Wow. That was 15 minutes of madness.
I saw: - Devs coding incessantly on the Yahoo bus in SF - A girl walking through the rain in NYC - A dude in a baseball cap getting stoned and praising legalisation - A man driving a car in the sunshine and singing along to "Time to Get Away" by LCD Soundsystem - A guy feeding some cats - A speaker blaring out King Kunta - The views from a Twitter office somewhere.
That was pretty intense. Kind of like the feeling that Neo gets when he plugs himself into the matrix; just this huge swell of content happening everywhere. No order, just choice and chaos. Wow.
This could easily become a big deal.
Not sure I understand the Meerkat phenomenon.
Then again I don't understand the point of Snapchat either, but that hasn't stopped it from growing into a billion-dollar company.
I'm not sure I understand it either. I feel the same way about people watching people play video games via twitch.
I used to think that about Twitch, until someone made the parallel to sports. It's not much different from watching people play sports on TV.
Also the fact that video games, like sports, inspire a very passionate fan base. Twitch.tv is a very interactive and communal experience.
In that aspect I enjoy it, I enjoy competitions and watching pros, but watching someone play a single player rpg game like many do just doesn't seem right to me.
What happened was that Instagram and Facebook have become so fake (Catfish), people trying to get the best picture so they can become the best of themselves. Snapchat and these new apps are the opposite. They are honest and true self you. You cant upload edited pictures, and they are moments that live for a little while, not forever.
Very good point! Live video is exciting because it's completely unfiltered, unedited. Anything can happen. That's what makes it inherently interesting.
Until you make a script, rehearse, then get in a studio and press 'broadcast'. But yeah, in the early days these things are much more, 'raw', I guess.
Well most of your friends won't do that and on Snapchat and Meerkat you choose who you follow.
For now, yup :-)
I think this is the exactly the reason why Snapchat have so much success
this will be a much bigger deal for news than for selfies.
I'm planning to stream my bike rides.
I wish they explained what this is a bit more on their landing page. Still don't really get it.
All you need to know is that they have a dog on their about us page. This means they're totes serious!
It's new medium. It's something that we don't have natural, built in behavioral instincts for streaming live video. For actually being a broadcaster. But that's what makes it so much fun. That we have this new thing on our hands, and it's up to us to figure out how, when, where we'll use it.
App store link - https://itunes.apple.com/gb/app/id972909677
(Link corrected. Thanks mods.)
I was more than confused.
Yeah I had that tab open from searching for their actual website and copied from the wrong one instead.
Total dunce moment - Sorry.
Anyone remember Qik?
Now you mention it... yup!
Neither this nor Meerkat is available on Android. Shame that they'd ignore such a huge group of smartphone users.
Meerkat for Android is coming soon :).
I was going to say "I bet they're both working on it right now". I mean, who in a startup isn't working on catching up their Android app?... https://dribbble.com/shots/1962415-Shuddle-for-Android-coming-soon?list=following&offset=0
Not supporting all platforms on day one is a lot different from ignoring them. It's far more sane to pick one, get things right, then port to other platforms after you've worked through some design iterations in the wild. Making the same mistakes on multiple platforms at the same time is a lot more costly than waiting a bit and then opening a new market that is already aware of you and has pent up demand.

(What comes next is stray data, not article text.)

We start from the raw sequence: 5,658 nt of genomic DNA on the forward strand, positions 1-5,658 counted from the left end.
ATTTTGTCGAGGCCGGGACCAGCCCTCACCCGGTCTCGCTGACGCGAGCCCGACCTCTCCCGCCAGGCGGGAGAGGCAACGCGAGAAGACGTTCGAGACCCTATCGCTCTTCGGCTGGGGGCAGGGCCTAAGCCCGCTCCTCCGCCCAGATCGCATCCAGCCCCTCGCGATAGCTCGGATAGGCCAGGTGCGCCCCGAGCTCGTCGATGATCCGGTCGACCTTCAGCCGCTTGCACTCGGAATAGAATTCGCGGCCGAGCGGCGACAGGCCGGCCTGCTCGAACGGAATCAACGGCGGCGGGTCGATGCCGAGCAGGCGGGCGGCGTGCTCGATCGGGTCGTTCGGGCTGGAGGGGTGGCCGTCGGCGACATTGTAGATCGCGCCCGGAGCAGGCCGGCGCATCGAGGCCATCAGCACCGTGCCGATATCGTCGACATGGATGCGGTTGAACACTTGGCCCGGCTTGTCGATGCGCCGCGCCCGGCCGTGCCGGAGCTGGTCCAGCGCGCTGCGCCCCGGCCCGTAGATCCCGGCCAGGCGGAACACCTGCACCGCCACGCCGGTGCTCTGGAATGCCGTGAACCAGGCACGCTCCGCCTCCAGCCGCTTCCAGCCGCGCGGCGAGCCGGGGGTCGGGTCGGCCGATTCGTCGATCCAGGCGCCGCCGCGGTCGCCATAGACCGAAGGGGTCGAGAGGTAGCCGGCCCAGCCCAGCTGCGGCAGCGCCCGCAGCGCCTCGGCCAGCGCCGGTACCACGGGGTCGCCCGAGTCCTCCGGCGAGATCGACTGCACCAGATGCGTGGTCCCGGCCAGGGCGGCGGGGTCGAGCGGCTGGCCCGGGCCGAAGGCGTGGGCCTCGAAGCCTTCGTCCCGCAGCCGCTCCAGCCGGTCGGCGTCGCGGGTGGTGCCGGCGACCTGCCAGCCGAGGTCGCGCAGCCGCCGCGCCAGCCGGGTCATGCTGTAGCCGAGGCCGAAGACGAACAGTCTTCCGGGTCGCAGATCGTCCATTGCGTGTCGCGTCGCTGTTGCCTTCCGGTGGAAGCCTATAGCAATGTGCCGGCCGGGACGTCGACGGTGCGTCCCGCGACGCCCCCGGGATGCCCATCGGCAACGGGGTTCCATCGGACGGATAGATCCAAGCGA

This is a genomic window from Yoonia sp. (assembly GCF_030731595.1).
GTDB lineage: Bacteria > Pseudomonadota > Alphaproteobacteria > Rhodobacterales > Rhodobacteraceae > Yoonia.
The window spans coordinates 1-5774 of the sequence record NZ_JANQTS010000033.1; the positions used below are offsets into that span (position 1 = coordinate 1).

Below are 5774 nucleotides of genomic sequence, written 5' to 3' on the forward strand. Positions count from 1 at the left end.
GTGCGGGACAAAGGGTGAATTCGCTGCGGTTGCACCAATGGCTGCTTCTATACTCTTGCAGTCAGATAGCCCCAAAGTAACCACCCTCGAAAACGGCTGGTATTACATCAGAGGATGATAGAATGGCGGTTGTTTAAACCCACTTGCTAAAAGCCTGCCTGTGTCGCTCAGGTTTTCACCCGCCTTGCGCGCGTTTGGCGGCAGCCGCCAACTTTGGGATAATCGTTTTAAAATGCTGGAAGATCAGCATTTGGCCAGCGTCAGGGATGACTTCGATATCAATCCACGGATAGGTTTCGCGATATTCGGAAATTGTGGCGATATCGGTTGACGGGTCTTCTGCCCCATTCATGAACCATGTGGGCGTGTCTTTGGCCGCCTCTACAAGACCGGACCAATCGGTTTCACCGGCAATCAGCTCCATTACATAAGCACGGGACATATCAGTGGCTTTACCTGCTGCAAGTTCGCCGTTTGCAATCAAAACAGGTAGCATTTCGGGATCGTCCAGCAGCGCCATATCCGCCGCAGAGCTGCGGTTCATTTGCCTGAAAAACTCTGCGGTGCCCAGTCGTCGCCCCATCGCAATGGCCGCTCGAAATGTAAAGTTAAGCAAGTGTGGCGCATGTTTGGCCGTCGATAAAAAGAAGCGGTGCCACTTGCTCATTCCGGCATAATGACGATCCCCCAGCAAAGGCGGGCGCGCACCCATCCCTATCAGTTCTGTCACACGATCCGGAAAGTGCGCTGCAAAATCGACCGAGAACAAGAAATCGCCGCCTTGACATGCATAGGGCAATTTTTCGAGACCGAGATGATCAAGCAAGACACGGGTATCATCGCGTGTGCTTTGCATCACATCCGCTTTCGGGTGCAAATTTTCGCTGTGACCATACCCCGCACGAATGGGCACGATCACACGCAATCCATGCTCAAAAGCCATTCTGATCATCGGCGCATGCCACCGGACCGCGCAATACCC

I get that it sucks to not have something available to you, but there are often good reasons behind decisions like this.
The problem is that in our fast-paced tech society, by the time an app makes its way onto Android, it becomes slightly irrelevant. It certainly will lack the hype surrounding it from when it initially launched.
I don't think that's always true. Instagram was very late to Android and scored a million new accounts on their first day! And that's before they burst into an even wider audience being bought by Facebook.
There are certainly windows of opportunity, but let's be honest: if a product is only going to have one cycle before it's forgotten, then why bother? If you're making something that can sustain, then you'll have the time to arrive sequentially.
I didn't get this until I saw something on twitter about the NYC East Village explosion. Immediately there were multiple video feeds straight from the scene.
Unfortunately, neither Meerkat nor Periscope allows you to search by topic or even location. I can't believe they overlooked such a powerful feature! I couldn't find stuff related to the explosion from within the app.
I totally agree with the search feature missing. They will probably use twitter's backend for this function. I'm sure it's on their roadmap.
I think if they integrate it more with Twitter via it's social graph, it'll become quite powerful for social/news events. Right now, it feels a little like a silo with friend recommendations from Twitter.
I see this as one rushed and desperate action from them to try catch up with Facebook. Also I didn't read anyone saying they just copied Meerkat.
I honestly don't believe that they copied us. I think it's a natural progression: we have fast networking, our smartphones are fucking supercomputers, and general public seems to be more and more open to synchronous media. I think you'll see a lot of innovation in the area of real-time participation this year.
Good to hear that Jakub, keep the good work and congrats for the new funding round :)